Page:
In 600 AD, Advent was declared by Gregory the First to start four Sundays before Christmas day. Whether your church celebrates lighting four candles or other ways, chances are you’ve heard of Advent. Advent is one of the major seasons celebrated by most Christian churches in the Western tradition.
The early church understood the importance of how time plays a large part in orienting our identity. They wanted to make sure that people would only focus on one thing. The earliest Christians should keep themselves focused on who they were: the people of God awaiting their risen Lord.
Let’s see the greater significance of Advent as we take in the sweeping panorama of time – from Christ’s birth to his Second Coming. The magnificent vision of life and hope is what the season of Advent brings to us by Jesus.
What is Advent?
The Advent season is a four-week period celebrated on each successive Sunday leading up to Christmas. It usually starts on the fourth Sunday before Christmas.
Most Christians observe this holiday season as a time of expectant waiting and preparation. This season is both the celebration of the Nativity of Christ at Christmas and the return of Christ at the Second Coming.
Advent for Western Christianity is the beginning of the liturgical year. Advent season is also practiced in Eastern Orthodoxy for the 40-day Nativity Fast.
Advent came from the Latin word “adventus” which simply translates “coming“. It is also a translation of the Greek word parousia which means “arrival“. This means the coming of Jesus into this world. Scholars believe that the word “coming” in Advent has these meanings.
First, Advent is the season of preparation for the baptism of new Christians. Second, Advent celebrates God’s incarnation represented by the visit of the wise men (Matthew 2:1). Third, Jesus Christ’s baptism in the Jordan River by John the Baptist (John 1:29). And fourth, Advent is the celebration of His first miracle in Cana (John 2:1).
While we view Advent as a joyous occasion, it is intended to be a season of preparation much like Lent. Christians need to be in prayer, repentance, and fasting during this season. Advent is not as strict as Lent but it is meant to be a period of self-preparation.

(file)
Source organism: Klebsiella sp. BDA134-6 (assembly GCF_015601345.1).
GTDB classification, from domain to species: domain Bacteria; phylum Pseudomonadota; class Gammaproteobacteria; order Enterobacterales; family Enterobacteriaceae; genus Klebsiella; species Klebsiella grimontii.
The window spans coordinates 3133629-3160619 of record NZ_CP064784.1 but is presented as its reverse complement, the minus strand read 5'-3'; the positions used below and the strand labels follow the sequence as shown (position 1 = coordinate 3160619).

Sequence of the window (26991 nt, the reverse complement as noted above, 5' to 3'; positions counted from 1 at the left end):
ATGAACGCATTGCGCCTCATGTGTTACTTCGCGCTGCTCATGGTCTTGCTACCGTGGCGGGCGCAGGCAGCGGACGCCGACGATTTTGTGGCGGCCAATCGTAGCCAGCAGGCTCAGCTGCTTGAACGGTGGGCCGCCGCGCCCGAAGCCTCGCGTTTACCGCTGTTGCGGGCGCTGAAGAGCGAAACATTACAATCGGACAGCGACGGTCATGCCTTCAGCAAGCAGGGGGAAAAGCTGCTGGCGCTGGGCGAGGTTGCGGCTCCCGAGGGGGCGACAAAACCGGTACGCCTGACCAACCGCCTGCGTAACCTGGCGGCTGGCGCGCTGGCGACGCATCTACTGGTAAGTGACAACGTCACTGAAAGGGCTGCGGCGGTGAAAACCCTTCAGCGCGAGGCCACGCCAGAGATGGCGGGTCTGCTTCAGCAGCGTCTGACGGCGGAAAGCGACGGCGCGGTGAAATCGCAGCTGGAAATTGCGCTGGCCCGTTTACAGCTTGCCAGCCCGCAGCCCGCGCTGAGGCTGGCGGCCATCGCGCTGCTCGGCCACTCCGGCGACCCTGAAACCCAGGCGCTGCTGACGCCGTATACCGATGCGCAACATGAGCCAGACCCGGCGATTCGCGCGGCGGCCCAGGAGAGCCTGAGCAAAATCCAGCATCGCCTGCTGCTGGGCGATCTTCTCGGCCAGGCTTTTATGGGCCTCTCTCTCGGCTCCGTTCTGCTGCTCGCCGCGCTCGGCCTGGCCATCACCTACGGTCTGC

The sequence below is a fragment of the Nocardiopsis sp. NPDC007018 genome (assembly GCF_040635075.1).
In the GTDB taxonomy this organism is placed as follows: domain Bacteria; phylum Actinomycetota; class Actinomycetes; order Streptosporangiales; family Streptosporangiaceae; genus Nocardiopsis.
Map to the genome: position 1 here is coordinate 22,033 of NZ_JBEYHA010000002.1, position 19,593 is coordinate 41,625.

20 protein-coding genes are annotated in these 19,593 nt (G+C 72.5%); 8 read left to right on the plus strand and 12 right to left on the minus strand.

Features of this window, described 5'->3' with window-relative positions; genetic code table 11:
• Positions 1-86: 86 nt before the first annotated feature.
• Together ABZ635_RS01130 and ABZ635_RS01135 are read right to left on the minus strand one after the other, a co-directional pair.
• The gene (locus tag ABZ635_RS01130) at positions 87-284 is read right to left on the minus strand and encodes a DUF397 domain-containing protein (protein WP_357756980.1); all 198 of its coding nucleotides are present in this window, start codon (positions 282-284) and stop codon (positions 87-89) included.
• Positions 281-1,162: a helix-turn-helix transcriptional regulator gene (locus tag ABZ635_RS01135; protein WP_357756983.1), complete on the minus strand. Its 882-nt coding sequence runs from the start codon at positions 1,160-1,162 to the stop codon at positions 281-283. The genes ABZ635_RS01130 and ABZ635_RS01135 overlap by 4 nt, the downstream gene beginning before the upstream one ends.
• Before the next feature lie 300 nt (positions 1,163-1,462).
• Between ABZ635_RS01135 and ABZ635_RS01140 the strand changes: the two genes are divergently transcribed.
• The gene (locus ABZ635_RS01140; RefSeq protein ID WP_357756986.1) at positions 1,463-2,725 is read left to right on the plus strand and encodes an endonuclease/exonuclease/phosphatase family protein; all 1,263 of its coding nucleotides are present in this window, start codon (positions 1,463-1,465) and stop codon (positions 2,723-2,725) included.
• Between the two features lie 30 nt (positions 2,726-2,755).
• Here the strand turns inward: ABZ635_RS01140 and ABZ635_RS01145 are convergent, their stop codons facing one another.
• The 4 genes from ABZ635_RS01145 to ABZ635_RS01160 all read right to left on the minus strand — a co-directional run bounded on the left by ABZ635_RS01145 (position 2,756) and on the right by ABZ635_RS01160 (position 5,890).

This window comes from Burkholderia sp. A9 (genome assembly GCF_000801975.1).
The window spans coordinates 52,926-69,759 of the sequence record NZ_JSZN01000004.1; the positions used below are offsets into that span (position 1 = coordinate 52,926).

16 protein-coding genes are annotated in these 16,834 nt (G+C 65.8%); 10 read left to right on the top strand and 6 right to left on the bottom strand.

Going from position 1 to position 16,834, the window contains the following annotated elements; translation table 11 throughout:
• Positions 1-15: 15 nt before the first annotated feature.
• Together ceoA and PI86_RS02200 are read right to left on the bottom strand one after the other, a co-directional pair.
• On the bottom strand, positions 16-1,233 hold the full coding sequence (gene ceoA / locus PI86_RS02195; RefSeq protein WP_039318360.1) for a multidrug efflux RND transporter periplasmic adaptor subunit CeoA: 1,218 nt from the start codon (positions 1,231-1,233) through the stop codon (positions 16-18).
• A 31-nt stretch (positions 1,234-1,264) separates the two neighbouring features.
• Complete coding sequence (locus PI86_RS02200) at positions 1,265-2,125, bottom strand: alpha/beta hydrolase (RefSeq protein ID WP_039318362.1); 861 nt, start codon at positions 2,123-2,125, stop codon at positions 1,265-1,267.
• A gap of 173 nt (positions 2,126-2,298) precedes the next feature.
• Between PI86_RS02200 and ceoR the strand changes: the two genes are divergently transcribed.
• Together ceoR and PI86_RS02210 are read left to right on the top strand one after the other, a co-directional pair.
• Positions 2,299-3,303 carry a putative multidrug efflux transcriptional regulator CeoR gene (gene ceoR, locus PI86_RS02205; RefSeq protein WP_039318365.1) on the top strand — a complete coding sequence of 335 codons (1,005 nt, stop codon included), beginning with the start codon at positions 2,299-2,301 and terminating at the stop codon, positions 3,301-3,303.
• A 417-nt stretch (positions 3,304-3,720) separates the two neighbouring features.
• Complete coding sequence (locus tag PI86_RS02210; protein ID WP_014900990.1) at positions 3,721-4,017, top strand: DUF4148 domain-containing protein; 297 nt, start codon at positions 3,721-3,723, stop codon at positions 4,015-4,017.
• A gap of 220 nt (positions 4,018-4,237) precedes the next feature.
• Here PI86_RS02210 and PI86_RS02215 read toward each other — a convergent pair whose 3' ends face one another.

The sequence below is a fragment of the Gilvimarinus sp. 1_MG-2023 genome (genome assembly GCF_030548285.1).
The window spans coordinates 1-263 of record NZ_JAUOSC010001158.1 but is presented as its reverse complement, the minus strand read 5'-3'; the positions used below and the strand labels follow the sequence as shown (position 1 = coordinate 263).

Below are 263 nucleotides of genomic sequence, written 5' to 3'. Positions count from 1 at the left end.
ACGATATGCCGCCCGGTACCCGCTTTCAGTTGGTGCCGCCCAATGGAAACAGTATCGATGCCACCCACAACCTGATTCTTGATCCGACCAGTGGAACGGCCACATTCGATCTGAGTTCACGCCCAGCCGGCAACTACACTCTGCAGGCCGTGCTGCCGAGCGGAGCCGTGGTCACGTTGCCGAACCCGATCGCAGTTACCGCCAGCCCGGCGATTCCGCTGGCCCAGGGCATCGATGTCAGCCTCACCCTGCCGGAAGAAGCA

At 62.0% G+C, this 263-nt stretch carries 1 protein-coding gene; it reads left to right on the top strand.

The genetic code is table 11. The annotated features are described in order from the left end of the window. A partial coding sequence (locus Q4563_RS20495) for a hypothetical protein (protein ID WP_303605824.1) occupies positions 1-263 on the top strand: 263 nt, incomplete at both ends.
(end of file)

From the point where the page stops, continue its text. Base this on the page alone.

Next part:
Advent and Christianity
There is more to Advent than just anticipation and celebration of Christ’s birth. In Christian teaching, two events are being anticipated by Christians. These events are the fulfilled promise of Christ’s first coming and the yet-to-be-fulfilled promise of his second coming.
Part of the observance of Advent is the anticipation of Jesus’ birth as written by prophets like Isaiah in the Old Testament. This is what Christian theology calls the “First Coming“.
On one hand, they also believe Jesus’ return at the end of days. They believe Jesus will return to set things right in the world, erasing death and suffering. This concept is what they call the “Second Coming“. During this Advent season, it is best that we set aside a time of quietness and austerity. Advent is a reminder for Christians to be encouraged and wait for the “Second Coming”.
Symbols of Advent
This holiday season has its own unique symbols and traditions. These symbols will serve as a reminder to focus our eyes on the coming of Jesus Christ. Traditions associated with Advent include keeping an Advent Calendar and lighting Advent candles.
The tradition of the Advent calendar has been around since the nineteenth century. German Protestants adopted this as a way to mark the days of the season leading up to Christmas. They made markings of 24 chalk lines on a door and rubbed one off every day in December.
Advent calendars for Christians carry an underlying spiritual message of anticipation and hope. It can be a valuable aid for Christian families. An advent calendar helps us remember and reflect on the coming of Jesus Christ.